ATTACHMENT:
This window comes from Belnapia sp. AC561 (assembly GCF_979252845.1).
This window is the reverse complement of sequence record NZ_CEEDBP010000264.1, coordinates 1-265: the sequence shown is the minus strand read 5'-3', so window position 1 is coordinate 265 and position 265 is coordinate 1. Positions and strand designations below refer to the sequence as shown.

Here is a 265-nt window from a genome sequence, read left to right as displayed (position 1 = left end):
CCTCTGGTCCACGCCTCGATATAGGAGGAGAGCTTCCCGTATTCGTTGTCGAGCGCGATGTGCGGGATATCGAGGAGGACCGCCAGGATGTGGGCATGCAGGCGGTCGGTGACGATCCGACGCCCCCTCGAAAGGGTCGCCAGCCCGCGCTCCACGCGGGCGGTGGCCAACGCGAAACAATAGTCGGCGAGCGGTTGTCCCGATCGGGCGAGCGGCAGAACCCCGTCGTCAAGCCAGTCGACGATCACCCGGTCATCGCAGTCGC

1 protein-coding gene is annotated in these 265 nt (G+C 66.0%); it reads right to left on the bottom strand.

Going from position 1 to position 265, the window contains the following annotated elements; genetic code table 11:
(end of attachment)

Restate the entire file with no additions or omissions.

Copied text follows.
This window comes from Belnapia sp. AC561 (assembly GCF_979252845.1).
This window is the reverse complement of sequence record NZ_CEEDBP010000264.1, coordinates 1-265: the sequence shown is the minus strand read 5'-3', so window position 1 is coordinate 265 and position 265 is coordinate 1. Positions and strand designations below refer to the sequence as shown.

Here is a 265-nt window from a genome sequence, read left to right as displayed (position 1 = left end):
CCTCTGGTCCACGCCTCGATATAGGAGGAGAGCTTCCCGTATTCGTTGTCGAGCGCGATGTGCGGGATATCGAGGAGGACCGCCAGGATGTGGGCATGCAGGCGGTCGGTGACGATCCGACGCCCCCTCGAAAGGGTCGCCAGCCCGCGCTCCACGCGGGCGGTGGCCAACGCGAAACAATAGTCGGCGAGCGGTTGTCCCGATCGGGCGAGCGGCAGAACCCCGTCGTCAAGCCAGTCGACGATCACCCGGTCATCGCAGTCGC

1 protein-coding gene is annotated in these 265 nt (G+C 66.0%); it reads right to left on the bottom strand.

Going from position 1 to position 265, the window contains the following annotated elements; genetic code table 11: